The Twin Towers' Dust Clouds
The shredding of each of the Twin Towers was hidden behind dense
clouds of concrete dust that billowed out from the moment each towers' top
began its plunge.
These clouds first emerged from the towers from around the crash zones,
and grew rapidly as they descended.
The clouds grew to several times each tower's intact volume before
they even reached the ground, and continued to grow after
each of the towers had vanished.
From across the Hudson, people watched the burgeoning North Tower
dust cloud engulf the 500-foot tall World Financial Center buildings.
The dust clouds reached the ground about 12 seconds
after each tower started to collapse.
Then they raced out in all directions.
The explosion of the South Tower at 9:59 AM
took bystanders by surprise, and many had to run for their lives.
Some reported being picked up by the dense cloud.
New York Daily News photographer David Handschuh recalled:
"I got down to the end of the block and turned the corner when a wave--
a hot, solid, black wave of heat threw me down the block.
It literally picked me up off my feet and I wound up about a block away."
Others escaped into the temporary shelters of storefronts.
All reported that there was complete darkness once the dust cloud
had overtaken them.
The monstrous dust clouds helped to give the attack on Manhattan
the feeling of a Hollywood movie, despite the carnage being all too real.
The dust clouds provide important clues about how the towers were destroyed.
Researcher Jim Hoffman used estimates of the volume of the dust cloud
from the North Tower to compute a lower bound of the energy involved
in the destruction.
His argument is that, barring the involvement of explosives,
and after factoring out possible contributions of mixing,
the expansion of the dust cloud early in the event
required the input of vast quantities of heat energy,
either to expand the gases thermodynamically,
or to vaporize moisture.
He estimates that the minimum energy required was on the
order of 1.5 gigawatt-hours.
e x c e r p t
I made estimates based on photographs
taken at approximately 30 seconds after the onset of the collapse.
The photo in Figure 1 appears to have been taken around 30 seconds after the
initiation of the collapse of the North Tower.
The fact that the spire is visible directly behind Building 7
indicates the photo was not taken later than the 30 seconds,
since video records show that the spire started to collapse
at around 29 seconds.
In this photograph, as in other ones taken around that time,
the dust clouds still have distinct boundaries.
Figure 1. Photograph from Chapter 5 of FEMA's
Building Performance Assessment Report.
The dominant energy source assumed to be in play
during the leveling of each of the Twin Towers
was the gravitational energy due to their elevated mass.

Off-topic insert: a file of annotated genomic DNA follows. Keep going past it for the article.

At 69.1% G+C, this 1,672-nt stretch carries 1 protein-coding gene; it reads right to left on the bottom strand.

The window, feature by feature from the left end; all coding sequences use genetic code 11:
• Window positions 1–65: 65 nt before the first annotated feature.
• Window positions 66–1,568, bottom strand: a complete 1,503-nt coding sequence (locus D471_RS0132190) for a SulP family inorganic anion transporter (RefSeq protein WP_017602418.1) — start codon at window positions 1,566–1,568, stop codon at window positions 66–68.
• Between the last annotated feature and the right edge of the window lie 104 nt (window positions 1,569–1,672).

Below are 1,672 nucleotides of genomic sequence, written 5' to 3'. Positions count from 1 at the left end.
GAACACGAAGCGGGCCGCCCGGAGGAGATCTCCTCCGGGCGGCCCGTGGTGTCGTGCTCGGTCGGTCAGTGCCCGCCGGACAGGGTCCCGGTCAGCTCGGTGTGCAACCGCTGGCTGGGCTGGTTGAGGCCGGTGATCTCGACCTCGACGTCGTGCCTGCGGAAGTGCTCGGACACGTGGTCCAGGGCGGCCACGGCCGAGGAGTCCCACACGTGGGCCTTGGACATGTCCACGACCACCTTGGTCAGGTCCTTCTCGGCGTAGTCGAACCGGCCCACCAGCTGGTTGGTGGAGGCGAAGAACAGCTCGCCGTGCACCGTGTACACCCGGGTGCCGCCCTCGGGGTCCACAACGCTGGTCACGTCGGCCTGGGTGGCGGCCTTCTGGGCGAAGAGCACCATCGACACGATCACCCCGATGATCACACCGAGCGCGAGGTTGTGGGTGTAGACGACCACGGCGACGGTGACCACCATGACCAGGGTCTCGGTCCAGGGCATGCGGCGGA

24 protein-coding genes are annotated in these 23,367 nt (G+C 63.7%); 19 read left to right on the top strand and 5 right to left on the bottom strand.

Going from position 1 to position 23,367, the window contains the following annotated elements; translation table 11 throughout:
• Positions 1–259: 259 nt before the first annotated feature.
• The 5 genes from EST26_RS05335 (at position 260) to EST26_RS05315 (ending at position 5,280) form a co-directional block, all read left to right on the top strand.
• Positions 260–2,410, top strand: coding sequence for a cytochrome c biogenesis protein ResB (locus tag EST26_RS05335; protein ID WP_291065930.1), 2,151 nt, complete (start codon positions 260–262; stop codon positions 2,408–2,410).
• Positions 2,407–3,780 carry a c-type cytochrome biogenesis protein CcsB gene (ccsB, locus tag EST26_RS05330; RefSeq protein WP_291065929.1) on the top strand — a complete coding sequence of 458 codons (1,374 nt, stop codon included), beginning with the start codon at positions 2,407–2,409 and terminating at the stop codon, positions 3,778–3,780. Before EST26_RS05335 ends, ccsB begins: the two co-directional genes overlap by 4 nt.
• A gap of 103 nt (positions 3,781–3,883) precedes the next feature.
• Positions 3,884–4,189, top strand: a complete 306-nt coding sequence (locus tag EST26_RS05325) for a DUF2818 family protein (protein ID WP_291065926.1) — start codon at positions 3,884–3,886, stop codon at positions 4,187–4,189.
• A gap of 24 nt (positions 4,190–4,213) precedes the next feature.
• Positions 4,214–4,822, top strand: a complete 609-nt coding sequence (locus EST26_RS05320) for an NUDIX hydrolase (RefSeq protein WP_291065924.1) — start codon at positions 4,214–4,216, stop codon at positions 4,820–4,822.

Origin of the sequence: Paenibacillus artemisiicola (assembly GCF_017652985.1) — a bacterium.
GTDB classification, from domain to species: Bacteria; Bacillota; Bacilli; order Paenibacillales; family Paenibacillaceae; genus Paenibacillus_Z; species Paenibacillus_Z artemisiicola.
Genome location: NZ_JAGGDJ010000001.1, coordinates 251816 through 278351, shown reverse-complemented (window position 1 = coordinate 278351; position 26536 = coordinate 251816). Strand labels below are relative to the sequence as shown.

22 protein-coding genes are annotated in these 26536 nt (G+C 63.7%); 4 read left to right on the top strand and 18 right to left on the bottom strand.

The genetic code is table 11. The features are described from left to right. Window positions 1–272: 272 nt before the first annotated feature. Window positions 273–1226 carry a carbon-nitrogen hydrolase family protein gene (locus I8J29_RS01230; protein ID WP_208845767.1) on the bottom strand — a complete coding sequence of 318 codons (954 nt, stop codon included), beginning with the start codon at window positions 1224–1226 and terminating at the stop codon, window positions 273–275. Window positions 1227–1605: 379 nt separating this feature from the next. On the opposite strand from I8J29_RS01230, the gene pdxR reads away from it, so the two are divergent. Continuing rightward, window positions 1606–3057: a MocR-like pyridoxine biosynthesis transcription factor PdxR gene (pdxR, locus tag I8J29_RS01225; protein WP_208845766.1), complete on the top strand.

The energy sinks included the thorough pulverization of each tower's concrete,
the vaporization of water,
and the heating of air and suspended concrete dust in the ensuing dust cloud.
Estimates for these energies are:
||source or sink
||falling of mass (1.97e11 g falling average of 207 m)
||crushing of concrete (9e10 g to 60 micron powder)
ignoring water vaporization
||heating of gasses (2e9 g air from 300 to 1020 K)
||heating of suspended concrete (9e10 g from 300 to 1020 K)
assuming water vaporization sink was not supply-limited
||vaporization of water (2.38e9 g water)
||heating of gasses (2e9 g air from 300 to 373 K)
||heating of suspended concrete (9e10 g from 300 to 373 K)
The amount of energy required to expand the North Tower's dust cloud
was many times the entire potential energy of the tower's elevated mass
due to gravity.
The over-tenfold disparity between the most conservative estimate
and the gravitational energy is not easily dismissed
as reflecting uncertainties in quantitative assessments.
The official explanation that the Twin Tower
collapses were gravity-driven events
appears insufficient to account for the documented energy flows.
Hoffman admits that there is substantial uncertainty regarding
several assumptions used to obtain the energy estimates --
in particular those regarding the contribution of turbulent mixing
to the size of the dust cloud.
The promised Version 4 of the paper will employ a more flexible
approach for computing energy estimates.
Health and Environmental Disaster
The explosion and thorough pulverization of each of the Twin Towers
created a health and environmental disaster without parallel
in an urban environment.
e x c e r p t
The towers also contained approximately
50,000 computers each made with four to twelve pounds of
and this does not take into account the five other buildings that were
destroyed. The tens of thousands of fluorescent light bulbs each contained
to contaminate a quarter of a city block. PCBs reached 75,000 times
their previous record: ["PCBs were detected at high concentrations. The
Toxic Equivalency (TEQ)... is 151pg/L. In previous harbor work...the highest
observed PCB TEQ was 0.002pg.L." EPA Report, September 20, quoted in
Gonzalez, Juan] The smoke detectors contained radioactive
( EPA Policy Analyst
Hugh Kaufman ) In early October, 2001,
Dr. Thomas Cahill
of the University of Davis at California found levels
of very- and ultrafine particulates that were the highest he'd seen of 7000
samples taken around the world including at the burning Kuwaiti oil fields.
Months after the disaster the EPA recorded hitherto unseen levels of
page last modified: 2009-08-20